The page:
Fact & Comment When responding to a pandemic, less can be more—much more.
The coming question is what should be done once the coronavirus crisis abates and the kick wears off from Washington’s rescue efforts.
For answers, we should—but won’t—heed some of the key lessons of the 1920–1921 depression. After World War I, the U.S. experienced a torrid inflationary boom. But the bubble burst, especially after the Federal Reserve sharply raised interest rates. The economy crashed, and unemployment soared to around 20% (recordkeeping in those days was haphazard).
How did the federal government react? As recounted in James Grant’s definitive history of that contraction, The Forgotten Depression—1921: The
Crash That Cured Itself, Washington did the opposite of what economists would counsel today. Spending was slashed from wartime levels; taxes were cut; regulations that had been piled on during the conflict were lifted; and nationalized companies, primarily railroads and telephone companies, were returned to their rightful owners. The dollar was not devalued. The economy quickly rebounded. We were soon at full employment, and the Roaring ’20s were underway. The U.S. experienced one of the most innovative eras in its history.
Washington’s reaction to the Great Depression a decade later was a study in contrast: Spending sharply increased, taxes rose, numerous new bureaucracies were created and businesses were deluged with a flood of new rules and constantly harassed by regulators. Hard times continued, and real recovery didn’t come until after World War II.
In fact, the whole catastrophe was brought on by activist governmental errors. In 1929 the new president, Herbert Hoover, wanted to do something for hard-pressed farmers, and he thought tariffs on agricultural imports would do the trick. Congress, acting like pigs in a feeding frenzy, raised taxes enormously on thousands of imported items. As the legislation made its way through Congress, the stock market—which reacts to future prospects—cracked. When Hoover signed the Smoot-Hawley Tariff Act, other countries retaliated, sparking an international trade war. Economies, here and overseas, began to shrink. Hoover responded with unprecedented government activism. His successor, Franklin Roosevelt, pushed through even more interventions. The crisis persisted.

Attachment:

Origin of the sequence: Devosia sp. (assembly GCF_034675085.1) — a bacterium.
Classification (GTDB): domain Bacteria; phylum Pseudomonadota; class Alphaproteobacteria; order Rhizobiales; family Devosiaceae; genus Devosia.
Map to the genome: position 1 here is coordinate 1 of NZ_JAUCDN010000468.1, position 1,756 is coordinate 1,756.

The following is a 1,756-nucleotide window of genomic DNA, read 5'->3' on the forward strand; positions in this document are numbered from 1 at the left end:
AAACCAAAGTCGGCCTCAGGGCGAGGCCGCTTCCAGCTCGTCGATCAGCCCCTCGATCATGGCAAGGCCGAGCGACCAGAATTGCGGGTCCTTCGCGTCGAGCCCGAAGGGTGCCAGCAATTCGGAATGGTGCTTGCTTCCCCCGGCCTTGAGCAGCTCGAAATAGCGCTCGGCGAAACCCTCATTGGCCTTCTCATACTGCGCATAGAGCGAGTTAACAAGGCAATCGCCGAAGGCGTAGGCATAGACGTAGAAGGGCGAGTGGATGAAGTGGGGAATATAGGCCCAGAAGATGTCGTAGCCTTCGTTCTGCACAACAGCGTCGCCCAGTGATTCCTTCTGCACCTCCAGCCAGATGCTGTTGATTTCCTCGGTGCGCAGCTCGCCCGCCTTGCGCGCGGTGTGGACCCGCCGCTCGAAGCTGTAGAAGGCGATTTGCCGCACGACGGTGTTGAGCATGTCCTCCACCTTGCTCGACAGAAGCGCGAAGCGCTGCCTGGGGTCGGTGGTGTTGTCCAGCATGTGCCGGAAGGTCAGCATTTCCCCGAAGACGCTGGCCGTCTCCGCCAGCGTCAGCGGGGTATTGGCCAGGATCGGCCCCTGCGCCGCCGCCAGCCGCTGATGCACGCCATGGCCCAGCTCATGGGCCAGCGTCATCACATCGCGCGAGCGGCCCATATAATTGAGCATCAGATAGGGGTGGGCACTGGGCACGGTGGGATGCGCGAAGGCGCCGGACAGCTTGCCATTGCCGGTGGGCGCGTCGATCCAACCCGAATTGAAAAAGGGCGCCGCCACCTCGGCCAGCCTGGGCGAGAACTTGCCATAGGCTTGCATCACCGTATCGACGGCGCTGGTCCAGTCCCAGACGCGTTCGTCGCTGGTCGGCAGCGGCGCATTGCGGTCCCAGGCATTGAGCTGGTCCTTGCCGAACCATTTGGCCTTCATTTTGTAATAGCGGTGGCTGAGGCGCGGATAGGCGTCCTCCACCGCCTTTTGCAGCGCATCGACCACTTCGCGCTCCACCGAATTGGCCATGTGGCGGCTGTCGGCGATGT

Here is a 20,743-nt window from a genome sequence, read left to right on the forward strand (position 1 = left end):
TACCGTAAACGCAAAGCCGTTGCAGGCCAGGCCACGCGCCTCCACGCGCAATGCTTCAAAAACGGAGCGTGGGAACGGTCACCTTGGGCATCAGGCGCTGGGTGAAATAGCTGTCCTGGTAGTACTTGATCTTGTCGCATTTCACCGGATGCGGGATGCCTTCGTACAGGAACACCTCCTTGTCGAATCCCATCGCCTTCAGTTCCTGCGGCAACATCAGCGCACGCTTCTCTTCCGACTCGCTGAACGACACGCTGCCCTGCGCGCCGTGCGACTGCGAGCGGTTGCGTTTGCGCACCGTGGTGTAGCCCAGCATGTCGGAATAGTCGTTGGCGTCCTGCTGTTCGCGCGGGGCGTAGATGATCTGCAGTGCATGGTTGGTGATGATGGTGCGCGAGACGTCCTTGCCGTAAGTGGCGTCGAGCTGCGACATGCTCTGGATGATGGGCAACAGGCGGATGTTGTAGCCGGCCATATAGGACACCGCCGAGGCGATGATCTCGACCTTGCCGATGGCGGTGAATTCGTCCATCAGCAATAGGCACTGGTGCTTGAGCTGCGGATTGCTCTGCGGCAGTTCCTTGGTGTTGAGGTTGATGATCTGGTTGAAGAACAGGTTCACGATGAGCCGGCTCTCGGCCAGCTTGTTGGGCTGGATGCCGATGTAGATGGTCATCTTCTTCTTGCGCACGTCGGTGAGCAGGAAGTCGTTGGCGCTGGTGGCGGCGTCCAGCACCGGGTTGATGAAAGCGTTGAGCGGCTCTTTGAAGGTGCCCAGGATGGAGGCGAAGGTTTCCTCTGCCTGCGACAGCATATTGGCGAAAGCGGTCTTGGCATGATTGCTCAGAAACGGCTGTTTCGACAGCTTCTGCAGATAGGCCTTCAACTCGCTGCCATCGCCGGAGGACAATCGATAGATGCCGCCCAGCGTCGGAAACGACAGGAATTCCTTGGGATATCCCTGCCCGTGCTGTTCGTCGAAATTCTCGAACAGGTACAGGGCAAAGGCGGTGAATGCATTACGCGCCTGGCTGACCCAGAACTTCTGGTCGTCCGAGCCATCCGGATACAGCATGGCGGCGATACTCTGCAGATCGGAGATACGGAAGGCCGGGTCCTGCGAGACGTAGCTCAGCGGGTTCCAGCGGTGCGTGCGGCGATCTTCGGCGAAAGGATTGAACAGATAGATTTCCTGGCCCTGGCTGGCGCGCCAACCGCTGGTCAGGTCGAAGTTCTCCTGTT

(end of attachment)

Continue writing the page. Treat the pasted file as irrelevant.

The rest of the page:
After WWII, fear of a renewed downturn led many to cry for more Hoover/FDR-like policies. Instead, we did the opposite: The budget was ruthlessly axed, income taxes for couples were effectively halved, wartime controls were rapidly eliminated, the New Deal’s anti-commerce labor laws were modified and the dollar remained fixed to gold. Even though millions of veterans rapidly returned to the workforce, unemployment remained low.
We must take these experiences to heart. Large, across-the-board tax cuts should be enacted and our progressive tax system replaced by a flat tax. The dollar’s value should be stabilized, preferably by rediscovering Alexander Hamilton’s wisdom and fixing our currency to gold. The commerce-crunching provisions of all COVID-19 rescue bills should be allowed to expire or be removed. Deregulation efforts should be renewed.
It’s simple. As Nathan Lewis demonstrates in The Magic
Formula, economies that have low tax rates and stable currencies prosper more than those that don’t. Always.